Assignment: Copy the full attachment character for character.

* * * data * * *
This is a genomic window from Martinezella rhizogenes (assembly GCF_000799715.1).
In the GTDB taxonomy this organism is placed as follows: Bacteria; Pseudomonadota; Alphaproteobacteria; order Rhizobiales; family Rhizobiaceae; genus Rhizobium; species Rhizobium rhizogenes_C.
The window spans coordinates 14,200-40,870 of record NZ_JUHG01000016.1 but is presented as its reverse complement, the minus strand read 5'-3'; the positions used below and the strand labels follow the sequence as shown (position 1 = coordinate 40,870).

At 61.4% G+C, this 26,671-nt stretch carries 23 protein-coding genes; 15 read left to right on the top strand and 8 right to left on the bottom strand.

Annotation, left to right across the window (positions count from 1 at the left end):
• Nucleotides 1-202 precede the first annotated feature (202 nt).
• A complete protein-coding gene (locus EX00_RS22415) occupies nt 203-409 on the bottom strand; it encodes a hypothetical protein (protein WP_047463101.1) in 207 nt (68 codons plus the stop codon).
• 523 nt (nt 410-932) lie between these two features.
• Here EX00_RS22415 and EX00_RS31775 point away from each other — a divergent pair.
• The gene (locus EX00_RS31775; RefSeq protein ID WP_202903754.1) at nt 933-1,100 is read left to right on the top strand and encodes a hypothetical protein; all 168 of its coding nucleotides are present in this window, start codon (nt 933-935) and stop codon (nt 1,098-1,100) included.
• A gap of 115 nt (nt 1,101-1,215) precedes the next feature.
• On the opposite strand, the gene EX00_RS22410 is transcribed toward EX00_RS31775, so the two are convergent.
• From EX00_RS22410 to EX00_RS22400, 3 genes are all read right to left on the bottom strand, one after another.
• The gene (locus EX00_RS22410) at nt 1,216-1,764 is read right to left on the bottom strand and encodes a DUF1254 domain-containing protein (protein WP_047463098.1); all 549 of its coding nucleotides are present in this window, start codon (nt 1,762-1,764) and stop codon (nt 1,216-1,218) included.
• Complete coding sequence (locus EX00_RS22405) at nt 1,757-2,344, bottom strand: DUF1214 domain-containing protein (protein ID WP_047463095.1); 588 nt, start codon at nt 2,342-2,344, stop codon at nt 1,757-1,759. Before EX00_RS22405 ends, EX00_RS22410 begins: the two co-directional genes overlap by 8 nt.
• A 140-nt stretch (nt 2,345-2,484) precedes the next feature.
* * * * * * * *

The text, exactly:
This is a genomic window from Martinezella rhizogenes (assembly GCF_000799715.1).
In the GTDB taxonomy this organism is placed as follows: Bacteria; Pseudomonadota; Alphaproteobacteria; order Rhizobiales; family Rhizobiaceae; genus Rhizobium; species Rhizobium rhizogenes_C.
The window spans coordinates 14,200-40,870 of record NZ_JUHG01000016.1 but is presented as its reverse complement, the minus strand read 5'-3'; the positions used below and the strand labels follow the sequence as shown (position 1 = coordinate 40,870).

At 61.4% G+C, this 26,671-nt stretch carries 23 protein-coding genes; 15 read left to right on the top strand and 8 right to left on the bottom strand.

Annotation, left to right across the window (positions count from 1 at the left end):
• Nucleotides 1-202 precede the first annotated feature (202 nt).
• A complete protein-coding gene (locus EX00_RS22415) occupies nt 203-409 on the bottom strand; it encodes a hypothetical protein (protein WP_047463101.1) in 207 nt (68 codons plus the stop codon).
• 523 nt (nt 410-932) lie between these two features.
• Here EX00_RS22415 and EX00_RS31775 point away from each other — a divergent pair.
• The gene (locus EX00_RS31775; RefSeq protein ID WP_202903754.1) at nt 933-1,100 is read left to right on the top strand and encodes a hypothetical protein; all 168 of its coding nucleotides are present in this window, start codon (nt 933-935) and stop codon (nt 1,098-1,100) included.
• A gap of 115 nt (nt 1,101-1,215) precedes the next feature.
• On the opposite strand, the gene EX00_RS22410 is transcribed toward EX00_RS31775, so the two are convergent.
• From EX00_RS22410 to EX00_RS22400, 3 genes are all read right to left on the bottom strand, one after another.
• The gene (locus EX00_RS22410) at nt 1,216-1,764 is read right to left on the bottom strand and encodes a DUF1254 domain-containing protein (protein WP_047463098.1); all 549 of its coding nucleotides are present in this window, start codon (nt 1,762-1,764) and stop codon (nt 1,216-1,218) included.
• Complete coding sequence (locus EX00_RS22405) at nt 1,757-2,344, bottom strand: DUF1214 domain-containing protein (protein ID WP_047463095.1); 588 nt, start codon at nt 2,342-2,344, stop codon at nt 1,757-1,759. Before EX00_RS22405 ends, EX00_RS22410 begins: the two co-directional genes overlap by 8 nt.
• A 140-nt stretch (nt 2,345-2,484) precedes the next feature.